over the long-term.  We literally give up nothing by taking the NATO
piece off the table (besides signaling reassurance to our new allies in
Eastern Europe) for Ukraine (and the German Foreign Minister did just
that this week) because there is zero chance of it actually happening. 


But as to the larger question on Russia - that to me is key to the
whole thing.  Putin is responsible for his actions - the cognative
dissonence between our view and the general Russian view is also deep
and real.  The trick over the long term will be to gradually find ways
to see Putin decoupled from his public's desire to be seen as respected
and important in the world.  That his reckless behavior is doing
damage to that.  The seeds of the decline of Putinism are already well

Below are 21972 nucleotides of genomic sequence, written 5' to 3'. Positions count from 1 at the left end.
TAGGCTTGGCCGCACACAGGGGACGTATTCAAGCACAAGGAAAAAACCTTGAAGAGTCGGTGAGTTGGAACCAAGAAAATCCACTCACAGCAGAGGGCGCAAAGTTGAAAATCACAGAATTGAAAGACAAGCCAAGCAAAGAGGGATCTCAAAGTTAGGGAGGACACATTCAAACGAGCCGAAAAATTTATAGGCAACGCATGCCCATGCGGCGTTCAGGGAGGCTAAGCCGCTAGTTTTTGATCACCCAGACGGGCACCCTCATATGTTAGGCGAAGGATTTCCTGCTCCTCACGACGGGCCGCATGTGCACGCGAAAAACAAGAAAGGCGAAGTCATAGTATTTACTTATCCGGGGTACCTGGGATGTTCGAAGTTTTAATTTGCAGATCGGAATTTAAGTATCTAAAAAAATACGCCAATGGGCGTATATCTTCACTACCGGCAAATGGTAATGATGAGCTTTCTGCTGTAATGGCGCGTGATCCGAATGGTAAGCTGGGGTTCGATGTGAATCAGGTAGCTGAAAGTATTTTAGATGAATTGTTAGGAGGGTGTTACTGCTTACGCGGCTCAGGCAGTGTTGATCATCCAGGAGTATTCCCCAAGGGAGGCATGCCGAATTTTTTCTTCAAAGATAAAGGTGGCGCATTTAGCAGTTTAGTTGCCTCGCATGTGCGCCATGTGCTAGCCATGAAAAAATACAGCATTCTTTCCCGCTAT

advanced - just the $100 billion-plus in capital flight out of Russia
since this started is a clear indicator of that.

But also, we have to balance these realities with the fact that not
only is there no military solution to this; our intersts lie in
de-escalation, not chest-thumping - and not moving NATO further
eastward or deepening US involvement in areas of peripheral concerns -
especially when Europe is highly capable on its own and with some of
our help - because the NATO card feeds right into Putin's unfortunate
narrative and fires further Russian nationalism despite our best
intentions.  Moreover, we have *more* vital intersts in Russian
cooperation - i.e. on Afghanistan, Syria, and especially Iran.

SK
  
inkwell.vue.476 : Sean Kay, The United States Confronts New Challenges in Ukraine and Russia
permalink #6 of 133: Sean Kay (seankay11) Fri 4 Apr 14 06:58
    
...another intersting part of that is that back in the 1990s, when the
NATO enlargement process began - most serious Russia experts warned of
these very outcomes;  and many NATO experts warned of the risk of
moving a values oriented democracy spreading project right up to